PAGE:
Digging for a Purpose
How dirt and a shovel changed my perspective.
“How hard could digging be?” I thought to myself, shovel in hand under the beaming sun. The goal was to dig a ditch, 6 inches deep, between two houses. This was the task assigned to me by the hardworking men at “Athens Habitat for Humanity.” I had dug some holes previously to replace a septic tank, but that was in the fall and nothing had prepared me for the fatigue that would soon ensue with the addition of heat. As I stood looking at the ditch I had no idea what it would soon become to me.
Of all the jobs assigned to my Habitat group the first day I thought I had it easy. The ditch was in between two houses so the shade blanketed over me as I stood on the digging ground. Six inches would be nothing. “Me and the three guys working on it could probably be done by the end of the class” I thought, putting the end of the shovel against the dirt. With confidence, I lifted my foot up, placing it on the back of the shovel and thrusted it into the red dirt. Lifting the dirt out of the ground I was dismayed to see the amount of dirt sticking to my shoes. Surly they would be ruined and I would have to buy a new pair. A few more shovels in and I felt a bead of sweat across my forehead. It had rained the past couple days and the humidity was ridiculous in the area.
Thirty minutes had passed and I felt my body getting more and more fatigued. With each shovel of dirt my arms would burn with a dull fire inside them. As I continued to work my mind began to wonder, why were we digging this ditch? It was going to be directly in-between two houses that were fairly close to each other. Putting a ditch there would just make it hard to walk around. Why else then would these guys want it dug right here? At that moment, I concluded that it must be for a pipeline. The houses here were pretty much trashed and I wouldn’t be surprised if they needed new plumbing. These thoughts came to me as I continued digging away.
Further into the day, while I continued to torture my arms, head of the operation, Doug, came by to explain to us the real reason behind digging the ditch. Come to find out there was a wall behind the houses, and every time it would rain water would flow over that wall. All of that excess water was creating a flood in-between the two houses that would get inside and ruin the house. I was shocked by the graphic images of this flooding shown to us by Doug. The ditch was to create a path for that water to flow so it wouldn’t flood the houses. It was at this moment that my whole mindset on the situation changed.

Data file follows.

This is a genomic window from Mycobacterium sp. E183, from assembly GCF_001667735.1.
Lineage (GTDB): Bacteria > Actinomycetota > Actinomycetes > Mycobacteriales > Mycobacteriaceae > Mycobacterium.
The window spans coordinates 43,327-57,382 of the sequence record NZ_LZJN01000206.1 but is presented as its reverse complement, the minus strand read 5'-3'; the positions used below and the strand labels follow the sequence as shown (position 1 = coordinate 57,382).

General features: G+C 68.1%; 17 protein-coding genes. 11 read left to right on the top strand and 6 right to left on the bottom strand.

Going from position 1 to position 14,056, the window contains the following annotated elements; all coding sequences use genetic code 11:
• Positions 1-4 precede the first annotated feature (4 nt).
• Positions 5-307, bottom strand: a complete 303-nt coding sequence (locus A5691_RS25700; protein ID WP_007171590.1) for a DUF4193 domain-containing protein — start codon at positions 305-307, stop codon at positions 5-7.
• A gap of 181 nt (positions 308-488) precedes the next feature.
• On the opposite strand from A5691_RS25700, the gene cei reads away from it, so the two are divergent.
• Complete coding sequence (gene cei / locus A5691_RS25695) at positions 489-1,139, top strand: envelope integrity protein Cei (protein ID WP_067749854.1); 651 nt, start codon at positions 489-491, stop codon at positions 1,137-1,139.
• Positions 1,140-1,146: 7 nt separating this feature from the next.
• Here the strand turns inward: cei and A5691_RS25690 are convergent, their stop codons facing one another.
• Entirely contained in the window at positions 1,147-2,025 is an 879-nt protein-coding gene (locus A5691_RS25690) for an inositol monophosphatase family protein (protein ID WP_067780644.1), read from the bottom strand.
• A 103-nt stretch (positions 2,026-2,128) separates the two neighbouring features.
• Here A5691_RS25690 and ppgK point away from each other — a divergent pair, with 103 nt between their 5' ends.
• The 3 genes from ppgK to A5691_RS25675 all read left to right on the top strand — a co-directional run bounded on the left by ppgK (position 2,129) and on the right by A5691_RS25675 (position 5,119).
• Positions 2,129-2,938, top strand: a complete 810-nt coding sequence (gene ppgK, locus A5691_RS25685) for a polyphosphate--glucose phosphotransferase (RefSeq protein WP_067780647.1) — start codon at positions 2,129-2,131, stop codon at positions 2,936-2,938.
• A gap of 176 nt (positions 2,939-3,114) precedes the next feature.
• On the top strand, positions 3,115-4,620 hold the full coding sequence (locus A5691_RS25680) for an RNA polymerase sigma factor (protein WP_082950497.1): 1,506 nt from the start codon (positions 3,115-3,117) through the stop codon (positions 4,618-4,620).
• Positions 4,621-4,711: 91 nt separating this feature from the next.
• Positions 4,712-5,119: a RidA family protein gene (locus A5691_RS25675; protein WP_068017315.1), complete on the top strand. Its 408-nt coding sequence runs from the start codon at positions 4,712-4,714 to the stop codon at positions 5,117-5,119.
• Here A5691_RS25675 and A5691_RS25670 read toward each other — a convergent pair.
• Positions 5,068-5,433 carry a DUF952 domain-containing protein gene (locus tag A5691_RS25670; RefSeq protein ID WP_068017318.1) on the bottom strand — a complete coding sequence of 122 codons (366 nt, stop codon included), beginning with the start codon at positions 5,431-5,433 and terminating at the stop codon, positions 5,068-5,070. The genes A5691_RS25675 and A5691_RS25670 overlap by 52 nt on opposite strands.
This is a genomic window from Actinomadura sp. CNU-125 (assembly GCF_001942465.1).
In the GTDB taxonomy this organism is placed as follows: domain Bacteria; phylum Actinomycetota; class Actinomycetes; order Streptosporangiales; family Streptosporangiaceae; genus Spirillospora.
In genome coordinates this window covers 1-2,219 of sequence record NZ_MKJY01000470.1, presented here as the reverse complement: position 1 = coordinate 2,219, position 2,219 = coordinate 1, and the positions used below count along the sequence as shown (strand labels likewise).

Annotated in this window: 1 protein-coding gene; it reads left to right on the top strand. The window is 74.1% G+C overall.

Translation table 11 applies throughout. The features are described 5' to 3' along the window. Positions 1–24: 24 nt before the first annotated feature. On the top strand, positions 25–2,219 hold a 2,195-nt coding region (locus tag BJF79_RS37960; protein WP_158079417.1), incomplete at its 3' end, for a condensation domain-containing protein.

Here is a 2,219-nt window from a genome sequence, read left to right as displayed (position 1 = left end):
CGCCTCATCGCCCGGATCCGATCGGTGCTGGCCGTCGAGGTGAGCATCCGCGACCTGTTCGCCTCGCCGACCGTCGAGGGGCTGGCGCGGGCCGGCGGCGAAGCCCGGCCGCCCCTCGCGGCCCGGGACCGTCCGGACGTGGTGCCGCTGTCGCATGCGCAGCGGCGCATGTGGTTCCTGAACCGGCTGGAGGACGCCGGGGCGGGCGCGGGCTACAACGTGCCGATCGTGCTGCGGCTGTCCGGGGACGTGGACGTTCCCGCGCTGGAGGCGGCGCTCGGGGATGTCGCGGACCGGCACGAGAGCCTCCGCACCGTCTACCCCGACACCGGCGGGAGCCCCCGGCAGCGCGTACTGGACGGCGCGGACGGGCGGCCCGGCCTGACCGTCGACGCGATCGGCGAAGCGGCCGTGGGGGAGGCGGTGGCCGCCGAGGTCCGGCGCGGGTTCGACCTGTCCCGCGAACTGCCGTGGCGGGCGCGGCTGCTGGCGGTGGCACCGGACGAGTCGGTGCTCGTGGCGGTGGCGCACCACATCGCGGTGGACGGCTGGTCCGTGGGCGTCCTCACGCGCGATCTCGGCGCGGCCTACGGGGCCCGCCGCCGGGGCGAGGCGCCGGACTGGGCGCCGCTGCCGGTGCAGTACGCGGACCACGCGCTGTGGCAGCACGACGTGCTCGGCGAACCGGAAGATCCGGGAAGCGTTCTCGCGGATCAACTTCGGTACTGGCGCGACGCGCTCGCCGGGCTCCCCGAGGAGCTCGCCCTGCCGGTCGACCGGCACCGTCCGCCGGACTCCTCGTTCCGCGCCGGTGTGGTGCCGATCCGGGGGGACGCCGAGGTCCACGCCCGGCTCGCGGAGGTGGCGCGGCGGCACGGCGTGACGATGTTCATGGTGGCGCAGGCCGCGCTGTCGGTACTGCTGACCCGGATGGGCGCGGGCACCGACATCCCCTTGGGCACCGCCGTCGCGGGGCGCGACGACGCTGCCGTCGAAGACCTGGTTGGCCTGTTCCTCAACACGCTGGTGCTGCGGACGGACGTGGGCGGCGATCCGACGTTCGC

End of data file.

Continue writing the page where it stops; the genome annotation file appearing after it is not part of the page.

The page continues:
I was no longer just mindlessly digging without any real purpose or reason besides being told I had to. Now I had a reason to dig, because I was doing it to save this house and the grateful people that would inhabit it. This purpose to my work gave me a newfound energy to continue the project and save the house from water damages. I told myself the heat was nothing I couldn’t handle. I had mowed my Uncle’s grass a thousand times before in the summer and was alright. Why should this be any different?
I was mistaken with that thought because digging is very different. It was about an hour and a half into the ditch when the heat really started to sink in. With every shovel of dirt, the amount of sweat on my body grew. It wasn’t just my forehead anymore, my entire body was covered in sweat. My shirt looked as if it had just been thrown in a pool. Very few moments in my life have I ever been this utterly hot. Water was my paradise and I relished in it, finishing off my third bottle of water. As I looked up from my drink at the ditch, it seemed to me like we had almost finished the three inches assigned to us to dig. I was excited to finish the project because I knew it would immediately help the area. It was supposed to rain again that day and the ditch would be effective in helping to drain the rain water out.
At the end of the day I was overcome with a sudden since of accomplishment. I took a step back and admired the ditch we had just finished digging. It would have a lot more work to be done on it in the future, but in that moment, I felt prideful of what I had done. This ditch would not only go on to help Habitat with their work, but it would also serve to save a house and family that would soon live there. It wasn’t until this moment that I realized the gravity of what I had done that day. I was no longer filled with pride, but was overtaken with humbleness. There is a world of people out there without homes or places to stay, and that day I helped to give them that place. That day will forever stick with me as the day I did something for a cause greater than myself. Who would have thought a ditch could ever provoke such a feeling?